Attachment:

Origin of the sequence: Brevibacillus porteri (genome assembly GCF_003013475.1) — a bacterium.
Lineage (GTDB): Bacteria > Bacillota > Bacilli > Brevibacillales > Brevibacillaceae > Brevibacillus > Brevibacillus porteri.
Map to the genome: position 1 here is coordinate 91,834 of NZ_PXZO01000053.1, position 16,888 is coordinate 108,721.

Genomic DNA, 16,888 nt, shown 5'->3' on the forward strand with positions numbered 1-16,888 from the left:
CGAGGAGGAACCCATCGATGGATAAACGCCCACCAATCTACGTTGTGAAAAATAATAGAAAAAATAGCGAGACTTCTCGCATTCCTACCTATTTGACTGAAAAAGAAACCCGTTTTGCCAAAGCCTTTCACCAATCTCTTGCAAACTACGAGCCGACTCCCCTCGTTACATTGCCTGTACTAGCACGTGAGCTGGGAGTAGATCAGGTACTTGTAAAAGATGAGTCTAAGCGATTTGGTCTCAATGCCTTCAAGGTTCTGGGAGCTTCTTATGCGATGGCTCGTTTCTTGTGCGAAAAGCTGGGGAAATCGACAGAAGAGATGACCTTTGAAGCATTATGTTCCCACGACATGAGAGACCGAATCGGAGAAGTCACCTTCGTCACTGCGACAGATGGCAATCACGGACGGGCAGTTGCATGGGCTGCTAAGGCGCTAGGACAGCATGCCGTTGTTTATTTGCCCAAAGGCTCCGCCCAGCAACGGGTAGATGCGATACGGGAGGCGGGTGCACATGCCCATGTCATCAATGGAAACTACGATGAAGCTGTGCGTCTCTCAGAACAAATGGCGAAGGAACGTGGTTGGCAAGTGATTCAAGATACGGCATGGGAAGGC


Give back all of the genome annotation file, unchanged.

Origin of the sequence: Brevibacillus porteri (genome assembly GCF_003013475.1) — a bacterium.
Lineage (GTDB): Bacteria > Bacillota > Bacilli > Brevibacillales > Brevibacillaceae > Brevibacillus > Brevibacillus porteri.
Map to the genome: position 1 here is coordinate 91,834 of NZ_PXZO01000053.1, position 16,888 is coordinate 108,721.

Genomic DNA, 16,888 nt, shown 5'->3' on the forward strand with positions numbered 1-16,888 from the left:
CGAGGAGGAACCCATCGATGGATAAACGCCCACCAATCTACGTTGTGAAAAATAATAGAAAAAATAGCGAGACTTCTCGCATTCCTACCTATTTGACTGAAAAAGAAACCCGTTTTGCCAAAGCCTTTCACCAATCTCTTGCAAACTACGAGCCGACTCCCCTCGTTACATTGCCTGTACTAGCACGTGAGCTGGGAGTAGATCAGGTACTTGTAAAAGATGAGTCTAAGCGATTTGGTCTCAATGCCTTCAAGGTTCTGGGAGCTTCTTATGCGATGGCTCGTTTCTTGTGCGAAAAGCTGGGGAAATCGACAGAAGAGATGACCTTTGAAGCATTATGTTCCCACGACATGAGAGACCGAATCGGAGAAGTCACCTTCGTCACTGCGACAGATGGCAATCACGGACGGGCAGTTGCATGGGCTGCTAAGGCGCTAGGACAGCATGCCGTTGTTTATTTGCCCAAAGGCTCCGCCCAGCAACGGGTAGATGCGATACGGGAGGCGGGTGCACATGCCCATGTCATCAATGGAAACTACGATGAAGCTGTGCGTCTCTCAGAACAAATGGCGAAGGAACGTGGTTGGCAAGTGATTCAAGATACGGCATGGGAAGGC